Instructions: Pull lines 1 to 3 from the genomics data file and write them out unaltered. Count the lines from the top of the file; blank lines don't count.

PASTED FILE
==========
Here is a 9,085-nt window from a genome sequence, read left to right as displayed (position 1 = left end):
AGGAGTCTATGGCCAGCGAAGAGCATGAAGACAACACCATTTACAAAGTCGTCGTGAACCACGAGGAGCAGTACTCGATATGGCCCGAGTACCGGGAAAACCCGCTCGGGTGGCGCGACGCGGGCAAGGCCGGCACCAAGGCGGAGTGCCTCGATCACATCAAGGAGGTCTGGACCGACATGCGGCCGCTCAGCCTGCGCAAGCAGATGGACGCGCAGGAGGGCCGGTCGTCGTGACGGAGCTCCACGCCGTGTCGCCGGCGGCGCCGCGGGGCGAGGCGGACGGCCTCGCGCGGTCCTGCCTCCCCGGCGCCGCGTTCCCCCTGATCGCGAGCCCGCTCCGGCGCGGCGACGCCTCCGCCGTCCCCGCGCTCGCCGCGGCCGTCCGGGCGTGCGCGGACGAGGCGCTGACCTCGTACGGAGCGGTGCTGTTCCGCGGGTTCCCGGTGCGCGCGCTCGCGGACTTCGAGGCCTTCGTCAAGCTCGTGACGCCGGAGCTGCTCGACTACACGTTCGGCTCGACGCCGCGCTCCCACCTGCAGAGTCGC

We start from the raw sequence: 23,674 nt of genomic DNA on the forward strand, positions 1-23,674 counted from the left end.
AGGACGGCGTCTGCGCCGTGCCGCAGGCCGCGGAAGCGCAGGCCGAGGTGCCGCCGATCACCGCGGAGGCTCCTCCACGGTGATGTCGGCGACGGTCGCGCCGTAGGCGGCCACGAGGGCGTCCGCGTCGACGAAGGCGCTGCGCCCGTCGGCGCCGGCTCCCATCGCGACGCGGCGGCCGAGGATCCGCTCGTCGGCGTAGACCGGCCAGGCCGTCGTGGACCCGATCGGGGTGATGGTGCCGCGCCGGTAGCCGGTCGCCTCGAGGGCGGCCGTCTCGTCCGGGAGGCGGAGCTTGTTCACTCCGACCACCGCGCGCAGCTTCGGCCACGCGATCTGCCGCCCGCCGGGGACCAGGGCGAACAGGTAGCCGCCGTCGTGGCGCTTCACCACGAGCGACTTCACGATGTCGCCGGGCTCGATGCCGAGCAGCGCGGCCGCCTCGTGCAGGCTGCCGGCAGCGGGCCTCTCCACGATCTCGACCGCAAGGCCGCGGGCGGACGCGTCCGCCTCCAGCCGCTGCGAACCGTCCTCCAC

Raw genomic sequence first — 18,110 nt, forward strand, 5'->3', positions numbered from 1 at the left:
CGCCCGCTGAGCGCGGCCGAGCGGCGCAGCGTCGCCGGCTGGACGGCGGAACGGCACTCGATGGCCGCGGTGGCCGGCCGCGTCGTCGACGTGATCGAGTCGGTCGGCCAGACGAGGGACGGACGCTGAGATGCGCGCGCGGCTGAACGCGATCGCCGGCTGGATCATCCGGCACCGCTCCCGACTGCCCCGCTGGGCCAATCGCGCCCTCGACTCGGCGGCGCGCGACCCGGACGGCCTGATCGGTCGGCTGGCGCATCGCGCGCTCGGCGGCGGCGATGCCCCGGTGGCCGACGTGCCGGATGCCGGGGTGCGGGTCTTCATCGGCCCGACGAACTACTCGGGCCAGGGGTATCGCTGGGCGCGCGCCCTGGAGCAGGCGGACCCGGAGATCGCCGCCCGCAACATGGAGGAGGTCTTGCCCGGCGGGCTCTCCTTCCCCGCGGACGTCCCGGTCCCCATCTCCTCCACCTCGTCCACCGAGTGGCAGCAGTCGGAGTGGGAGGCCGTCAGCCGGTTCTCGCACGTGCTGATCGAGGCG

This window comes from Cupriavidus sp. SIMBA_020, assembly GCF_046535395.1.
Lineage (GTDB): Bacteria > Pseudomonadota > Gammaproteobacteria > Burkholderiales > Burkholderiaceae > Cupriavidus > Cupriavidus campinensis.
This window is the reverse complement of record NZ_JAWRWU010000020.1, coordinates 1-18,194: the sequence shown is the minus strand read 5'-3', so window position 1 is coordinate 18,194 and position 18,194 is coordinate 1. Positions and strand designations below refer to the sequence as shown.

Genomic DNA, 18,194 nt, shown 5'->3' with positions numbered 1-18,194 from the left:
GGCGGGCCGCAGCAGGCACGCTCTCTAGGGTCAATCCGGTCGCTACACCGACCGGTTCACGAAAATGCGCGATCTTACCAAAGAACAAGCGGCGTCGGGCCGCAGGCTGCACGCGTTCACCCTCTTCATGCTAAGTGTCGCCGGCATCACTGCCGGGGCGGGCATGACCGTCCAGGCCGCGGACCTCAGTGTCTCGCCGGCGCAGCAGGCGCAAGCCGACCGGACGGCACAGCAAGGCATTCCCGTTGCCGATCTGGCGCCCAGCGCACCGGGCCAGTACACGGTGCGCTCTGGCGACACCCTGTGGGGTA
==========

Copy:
Here is a 9,085-nt window from a genome sequence, read left to right as displayed (position 1 = left end):
AGGAGTCTATGGCCAGCGAAGAGCATGAAGACAACACCATTTACAAAGTCGTCGTGAACCACGAGGAGCAGTACTCGATATGGCCCGAGTACCGGGAAAACCCGCTCGGGTGGCGCGACGCGGGCAAGGCCGGCACCAAGGCGGAGTGCCTCGATCACATCAAGGAGGTCTGGACCGACATGCGGCCGCTCAGCCTGCGCAAGCAGATGGACGCGCAGGAGGGCCGGTCGTCGTGACGGAGCTCCACGCCGTGTCGCCGGCGGCGCCGCGGGGCGAGGCGGACGGCCTCGCGCGGTCCTGCCTCCCCGGCGCCGCGTTCCCCCTGATCGCGAGCCCGCTCCGGCGCGGCGACGCCTCCGCCGTCCCCGCGCTCGCCGCGGCCGTCCGGGCGTGCGCGGACGAGGCGCTGACCTCGTACGGAGCGGTGCTGTTCCGCGGGTTCCCGGTGCGCGCGCTCGCGGACTTCGAGGCCTTCGTCAAGCTCGTGACGCCGGAGCTGCTCGACTACACGTTCGGCTCGACGCCGCGCTCCCACCTGCAGAGTCGC

We start from the raw sequence: 23,674 nt of genomic DNA on the forward strand, positions 1-23,674 counted from the left end.